Why a local church hails reformer’s bold move as escape from bondage

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From left, truck driver John Auxier and Dalton College student Tyler Ray discuss theology at a Reformation Day picnic for a family-friendly local Presbyterian church.

(First of two parts.) On Wednesday, Oct. 31, the Protestant world marks the anniversary of Martin Luther’s hammering his 95 theses at a church door in a small university town in Germany. In his bold act, he defied the rites and dogmas of the church of Rome that controlled virtually every facet of society and kept generations of people in spiritual darkness.

“We’re here to celebrate the reformation,” says Peter Gagliardi, 51, as members of the church celebrate the 1517 event Friday night around a bonfire. “As God’s people we are glad that we have been set free, and that takes its root in the Reformation, where the church was oppressed in the Roman Catholic church through many abuses.

“The gospel was suppressed by superstitions and the people were, as it were, disenfranchised from the gospel — that is, kept away from the gospel. So we’re celebrating that freedom when Martin Luther tacked his 95 theses on the Wittenberg Cathedral door.”

Mr. Gagliardi is an elder at Brainerd Hills Presbyterian church, where I hold office as deacon. Around him and other men I feel myself a slacker. They are well read and able to explain things.

What happened at the Reformation, and why should we care?

Rediscovering Bible elevates the common man

The Reformation recovered the idea that every Christian has a personal relationship with God, says Tyler Ray, a Dalton College student.

“During the Reformation it was recovered, the truth of the priesthood of all believers, that all of the saints of God, not just the clergy, have a special calling of God upon their lives, and are especially gifted for that calling, to be priests of God and to worship him as He called us to. And one of the things that it does, it exalts the common man, and shows he has a place of importance in the church, in the world, in all of society and all of life.”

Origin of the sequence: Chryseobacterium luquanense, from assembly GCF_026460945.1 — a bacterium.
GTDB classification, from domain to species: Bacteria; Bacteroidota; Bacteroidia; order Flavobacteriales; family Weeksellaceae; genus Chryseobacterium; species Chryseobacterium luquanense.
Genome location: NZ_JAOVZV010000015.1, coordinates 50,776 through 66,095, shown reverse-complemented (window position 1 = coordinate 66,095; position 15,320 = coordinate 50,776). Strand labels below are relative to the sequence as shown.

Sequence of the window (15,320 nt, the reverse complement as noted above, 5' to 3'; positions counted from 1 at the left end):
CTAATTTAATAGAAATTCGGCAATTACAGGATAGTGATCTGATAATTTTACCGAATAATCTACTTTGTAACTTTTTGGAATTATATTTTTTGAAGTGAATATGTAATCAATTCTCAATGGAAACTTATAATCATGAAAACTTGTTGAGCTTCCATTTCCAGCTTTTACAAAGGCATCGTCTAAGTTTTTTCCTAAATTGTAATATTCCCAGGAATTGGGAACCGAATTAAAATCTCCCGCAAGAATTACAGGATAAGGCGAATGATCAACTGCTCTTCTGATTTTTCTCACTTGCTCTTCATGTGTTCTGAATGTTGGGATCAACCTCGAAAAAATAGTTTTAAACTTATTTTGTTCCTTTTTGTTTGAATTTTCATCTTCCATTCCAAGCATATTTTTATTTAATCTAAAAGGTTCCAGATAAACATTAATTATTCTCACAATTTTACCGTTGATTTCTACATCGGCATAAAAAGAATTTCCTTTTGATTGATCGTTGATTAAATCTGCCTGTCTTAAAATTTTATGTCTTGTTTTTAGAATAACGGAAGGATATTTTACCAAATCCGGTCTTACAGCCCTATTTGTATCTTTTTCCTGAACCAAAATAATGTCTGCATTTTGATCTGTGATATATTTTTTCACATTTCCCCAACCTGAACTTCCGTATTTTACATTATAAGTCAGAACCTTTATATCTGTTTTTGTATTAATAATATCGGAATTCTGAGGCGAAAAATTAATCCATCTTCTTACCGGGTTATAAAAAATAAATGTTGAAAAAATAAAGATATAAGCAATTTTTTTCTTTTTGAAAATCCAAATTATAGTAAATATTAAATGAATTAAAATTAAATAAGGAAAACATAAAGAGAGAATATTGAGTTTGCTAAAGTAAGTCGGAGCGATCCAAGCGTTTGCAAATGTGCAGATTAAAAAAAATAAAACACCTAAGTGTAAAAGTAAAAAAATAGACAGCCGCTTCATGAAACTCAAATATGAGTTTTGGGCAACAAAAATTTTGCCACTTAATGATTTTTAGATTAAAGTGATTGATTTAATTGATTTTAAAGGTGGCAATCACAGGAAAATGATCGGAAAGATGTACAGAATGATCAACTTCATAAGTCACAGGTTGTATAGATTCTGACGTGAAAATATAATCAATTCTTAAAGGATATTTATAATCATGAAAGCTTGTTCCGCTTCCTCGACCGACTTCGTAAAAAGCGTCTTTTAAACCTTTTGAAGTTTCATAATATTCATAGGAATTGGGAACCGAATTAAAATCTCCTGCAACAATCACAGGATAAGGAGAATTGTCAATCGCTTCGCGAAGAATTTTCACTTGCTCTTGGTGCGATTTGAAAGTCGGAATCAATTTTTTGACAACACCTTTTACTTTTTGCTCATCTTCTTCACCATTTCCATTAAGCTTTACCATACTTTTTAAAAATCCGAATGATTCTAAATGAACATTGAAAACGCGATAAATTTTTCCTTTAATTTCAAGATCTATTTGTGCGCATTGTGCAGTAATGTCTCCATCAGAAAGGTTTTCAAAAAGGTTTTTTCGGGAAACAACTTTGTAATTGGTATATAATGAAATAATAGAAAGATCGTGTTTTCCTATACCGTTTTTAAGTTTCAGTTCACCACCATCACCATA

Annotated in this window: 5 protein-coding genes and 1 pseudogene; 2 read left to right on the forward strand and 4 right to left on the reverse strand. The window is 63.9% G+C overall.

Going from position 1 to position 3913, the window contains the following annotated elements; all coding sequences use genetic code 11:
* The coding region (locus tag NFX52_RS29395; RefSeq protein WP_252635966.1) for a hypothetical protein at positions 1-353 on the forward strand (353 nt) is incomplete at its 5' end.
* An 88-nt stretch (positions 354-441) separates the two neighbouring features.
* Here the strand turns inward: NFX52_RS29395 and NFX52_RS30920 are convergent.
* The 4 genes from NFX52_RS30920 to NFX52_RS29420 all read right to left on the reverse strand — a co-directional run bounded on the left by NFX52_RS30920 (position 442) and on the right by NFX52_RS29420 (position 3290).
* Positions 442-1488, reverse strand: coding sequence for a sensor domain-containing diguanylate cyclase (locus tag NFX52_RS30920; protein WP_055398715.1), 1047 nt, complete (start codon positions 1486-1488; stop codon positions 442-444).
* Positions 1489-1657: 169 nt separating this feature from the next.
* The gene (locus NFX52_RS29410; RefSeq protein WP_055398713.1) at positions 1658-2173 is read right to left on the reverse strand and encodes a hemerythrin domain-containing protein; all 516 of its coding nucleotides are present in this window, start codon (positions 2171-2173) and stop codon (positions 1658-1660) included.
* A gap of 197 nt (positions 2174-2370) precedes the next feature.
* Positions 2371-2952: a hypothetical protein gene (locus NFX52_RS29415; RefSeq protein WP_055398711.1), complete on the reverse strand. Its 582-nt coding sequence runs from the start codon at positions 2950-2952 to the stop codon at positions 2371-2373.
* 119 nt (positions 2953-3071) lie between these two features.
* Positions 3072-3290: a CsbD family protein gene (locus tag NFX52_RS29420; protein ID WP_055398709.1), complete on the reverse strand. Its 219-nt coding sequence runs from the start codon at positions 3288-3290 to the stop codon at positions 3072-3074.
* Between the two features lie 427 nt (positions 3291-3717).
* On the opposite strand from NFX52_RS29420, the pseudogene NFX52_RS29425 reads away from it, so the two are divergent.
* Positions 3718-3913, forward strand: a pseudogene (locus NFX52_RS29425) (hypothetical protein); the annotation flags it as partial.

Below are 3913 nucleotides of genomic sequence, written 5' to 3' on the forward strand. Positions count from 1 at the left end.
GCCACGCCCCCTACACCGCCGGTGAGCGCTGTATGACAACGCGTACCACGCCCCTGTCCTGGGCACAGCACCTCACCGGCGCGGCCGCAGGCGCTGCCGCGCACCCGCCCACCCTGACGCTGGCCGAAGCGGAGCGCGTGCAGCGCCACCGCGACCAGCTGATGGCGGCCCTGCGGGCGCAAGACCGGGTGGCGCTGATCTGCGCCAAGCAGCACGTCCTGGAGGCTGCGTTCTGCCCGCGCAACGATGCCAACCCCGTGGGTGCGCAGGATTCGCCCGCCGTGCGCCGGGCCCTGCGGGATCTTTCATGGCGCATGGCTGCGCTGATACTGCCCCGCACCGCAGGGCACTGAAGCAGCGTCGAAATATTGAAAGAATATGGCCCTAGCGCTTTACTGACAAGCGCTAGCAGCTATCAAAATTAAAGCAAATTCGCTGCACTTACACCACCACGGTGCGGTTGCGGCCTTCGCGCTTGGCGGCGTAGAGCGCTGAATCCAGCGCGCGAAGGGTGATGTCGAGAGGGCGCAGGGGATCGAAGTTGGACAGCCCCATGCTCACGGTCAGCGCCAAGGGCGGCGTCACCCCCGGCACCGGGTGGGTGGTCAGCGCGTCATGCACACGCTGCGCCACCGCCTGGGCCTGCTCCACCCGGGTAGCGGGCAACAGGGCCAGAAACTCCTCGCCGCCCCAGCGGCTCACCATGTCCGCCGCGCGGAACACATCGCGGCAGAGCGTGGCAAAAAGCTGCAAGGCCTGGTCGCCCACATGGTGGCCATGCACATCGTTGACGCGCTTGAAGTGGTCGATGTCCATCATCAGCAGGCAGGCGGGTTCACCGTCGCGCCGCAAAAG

Mr. Ray, 22, goes even further, suggesting that the Reformation gave a kind of royalty to every believer. He makes this point with reference to the Nov. 6 U.S. elections.

Well, the authority and value of the vote are rooted in the fact that we all have civil duties. In medieval times, before God gloriously delivered His people from the bondage of the pope of Rome, that pope ruled in all spheres of life, and was over the church, the civil government and the family, such that now, being loosed from those bonds, we are able to exercise the authority that God has delegated to us in our specific callings, and as members of a representative republic, which is the model of government which we do see in the Bible. We are given the authority delegated by God to see to it that our representatives — those who rule over us — rule over us in a way that God would have them to rule over us. And so our representatives are accountable to us, and we should take [seriously] that duty, which we’ve been charged with by God.

A trap — escaped

Colleen Murphy, 25, an accountant at a physical therapist office, was reared in the fellowship. But her family’s background is in an unreformed church, one she likens to a trap her mom and dad escaped.

“The Reformation for me has always been about how the Protestant church broke away from the Catholic church and the dangers of the Roman Catholic faith. All my relatives and family members were Catholic.

“My parents were always strong in teaching us the lies in that faith, just how it’s faith that saves you, it’s not works, about the dangers of trying to go through the church and through a priest instead of through Jesus.”

The Protestant Reformation’s unearthing two pillars of world-changing Christianity — irresistible grace and the sovereignty of God — are a source of hope even among Christians skeptical of them. More next time.

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